One of the biggest traps C lays for beginners is its idiosyncratic and confusing treatment of arrays. I often times see people learn, or conclude themselves, that arrays in C are just pointers, which is not the case. In C, arrays are not pointers, and in this post I want to go over the main reasons why that is the case.1 1. sizeof() This is the first situation that caused me to see how arrays and pointers are really distinct.
Every year I think of writing a “Rust 20xx”1 post, and I never do, but this year I’ve decided to power through the procrastination, I’m also on a 5 hour flight with no Wi-Fi, so this will at least provide me with some form of entertainment! Since I’m blessed enough to work full-time using Rust I end up having two separate sets of goals for Rust, one from the point of view of Standard Cognition (Sc) as a company that is committed to Rust, and another as someone who likes to work on projects in Rust in his free time.
I was 18 when I moved to Lisbon. I wasn’t really sure who I wanted to be, and I mean that quite literally. I was aware that, having just left my home country, I had a chance to choose who I wanted to be, in a sense. Of course I couldn’t just throw away all my baggage and persona, a lot of it was going to be part of who I was no matter what, but somehow it felt like a chance to pick new hobbies, new habits, things like that.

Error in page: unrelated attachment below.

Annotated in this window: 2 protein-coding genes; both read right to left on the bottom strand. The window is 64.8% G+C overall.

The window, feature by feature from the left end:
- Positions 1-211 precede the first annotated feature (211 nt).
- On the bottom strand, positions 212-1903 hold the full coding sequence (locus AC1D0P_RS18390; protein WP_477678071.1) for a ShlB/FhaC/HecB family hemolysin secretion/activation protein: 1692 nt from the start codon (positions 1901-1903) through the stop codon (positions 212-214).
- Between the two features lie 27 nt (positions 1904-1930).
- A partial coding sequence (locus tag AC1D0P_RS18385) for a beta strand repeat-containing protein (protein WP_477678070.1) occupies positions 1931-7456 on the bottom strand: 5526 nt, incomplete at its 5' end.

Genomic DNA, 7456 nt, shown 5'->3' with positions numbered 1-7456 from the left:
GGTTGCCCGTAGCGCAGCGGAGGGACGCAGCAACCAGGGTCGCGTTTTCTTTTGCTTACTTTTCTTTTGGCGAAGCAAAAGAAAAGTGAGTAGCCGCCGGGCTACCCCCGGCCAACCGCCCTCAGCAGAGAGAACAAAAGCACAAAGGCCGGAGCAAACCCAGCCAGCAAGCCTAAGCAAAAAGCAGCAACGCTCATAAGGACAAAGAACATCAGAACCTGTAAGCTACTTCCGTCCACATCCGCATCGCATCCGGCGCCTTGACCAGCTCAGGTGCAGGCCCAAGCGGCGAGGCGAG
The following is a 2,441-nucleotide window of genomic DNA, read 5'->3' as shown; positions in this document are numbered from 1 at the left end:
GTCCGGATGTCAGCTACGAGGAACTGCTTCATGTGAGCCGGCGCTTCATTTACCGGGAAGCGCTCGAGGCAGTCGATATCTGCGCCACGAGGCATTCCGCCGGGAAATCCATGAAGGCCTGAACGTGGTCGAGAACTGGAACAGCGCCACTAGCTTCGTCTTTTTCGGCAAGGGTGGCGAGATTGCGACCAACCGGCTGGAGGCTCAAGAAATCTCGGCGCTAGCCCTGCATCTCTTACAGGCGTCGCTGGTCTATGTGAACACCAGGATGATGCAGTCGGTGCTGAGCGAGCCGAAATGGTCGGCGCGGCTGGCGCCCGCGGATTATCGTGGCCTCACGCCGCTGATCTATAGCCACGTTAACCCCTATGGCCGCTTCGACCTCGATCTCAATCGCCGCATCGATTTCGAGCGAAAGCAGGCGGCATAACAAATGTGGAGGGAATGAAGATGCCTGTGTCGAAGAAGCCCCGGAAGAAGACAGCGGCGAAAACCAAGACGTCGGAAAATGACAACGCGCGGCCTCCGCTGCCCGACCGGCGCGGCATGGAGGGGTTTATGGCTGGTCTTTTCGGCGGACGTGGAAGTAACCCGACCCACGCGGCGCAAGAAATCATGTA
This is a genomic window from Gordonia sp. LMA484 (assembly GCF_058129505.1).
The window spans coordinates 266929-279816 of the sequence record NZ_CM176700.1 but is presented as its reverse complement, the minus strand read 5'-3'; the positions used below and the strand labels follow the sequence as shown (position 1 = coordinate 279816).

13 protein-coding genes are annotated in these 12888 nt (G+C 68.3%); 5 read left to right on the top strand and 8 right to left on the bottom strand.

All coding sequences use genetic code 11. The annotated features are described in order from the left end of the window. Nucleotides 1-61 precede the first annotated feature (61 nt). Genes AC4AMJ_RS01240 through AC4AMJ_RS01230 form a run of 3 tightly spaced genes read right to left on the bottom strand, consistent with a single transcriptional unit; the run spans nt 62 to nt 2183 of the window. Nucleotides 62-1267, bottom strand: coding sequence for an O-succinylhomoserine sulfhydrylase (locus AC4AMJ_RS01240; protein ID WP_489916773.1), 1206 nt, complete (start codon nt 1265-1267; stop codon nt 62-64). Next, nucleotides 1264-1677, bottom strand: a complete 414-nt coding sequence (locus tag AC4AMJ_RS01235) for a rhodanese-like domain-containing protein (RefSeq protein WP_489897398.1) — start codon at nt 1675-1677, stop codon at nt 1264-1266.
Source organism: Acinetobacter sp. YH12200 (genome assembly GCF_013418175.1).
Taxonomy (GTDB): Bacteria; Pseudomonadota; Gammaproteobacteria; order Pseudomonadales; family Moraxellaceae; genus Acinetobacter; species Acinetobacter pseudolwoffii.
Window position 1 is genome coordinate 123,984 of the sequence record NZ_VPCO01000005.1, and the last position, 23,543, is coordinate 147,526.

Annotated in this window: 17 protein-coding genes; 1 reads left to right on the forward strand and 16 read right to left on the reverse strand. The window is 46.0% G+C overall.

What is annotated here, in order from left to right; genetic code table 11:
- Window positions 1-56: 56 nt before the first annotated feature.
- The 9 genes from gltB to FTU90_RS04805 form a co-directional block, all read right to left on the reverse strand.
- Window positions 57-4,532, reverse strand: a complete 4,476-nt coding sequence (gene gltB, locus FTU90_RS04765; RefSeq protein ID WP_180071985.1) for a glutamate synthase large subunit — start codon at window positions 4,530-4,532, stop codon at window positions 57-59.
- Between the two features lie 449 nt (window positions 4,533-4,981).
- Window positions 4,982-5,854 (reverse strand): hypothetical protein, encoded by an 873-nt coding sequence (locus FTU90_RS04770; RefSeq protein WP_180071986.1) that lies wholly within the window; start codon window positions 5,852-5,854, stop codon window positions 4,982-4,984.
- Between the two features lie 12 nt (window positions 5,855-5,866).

I grew up in a farm, a farm in the middle of nowhere. Well, of course it is somewhere, 22° 02′ 46.2″ S 43° 02′ 38.2″ W to be exact, it’s just that “where” isn’t the question to be asked, because it doesn’t matter. It doesn’t matter because it could’ve been anywhere; I could’ve grown in a farm in China, Alabama, or France, it wouldn’t make much of a difference because those are just names; home is home.
A few weeks ago I finally got my new work computer. I had been using an underpowered MacBook Pro that I had grown to hate for months, and so I asked for a Linux laptop, and another systems engineer followed along. When they asked me which laptop I would like, I recommended a Thinkpad. I had heard nothing but good things about them and their Linux support, and so I felt confident they would prove to be a good choice.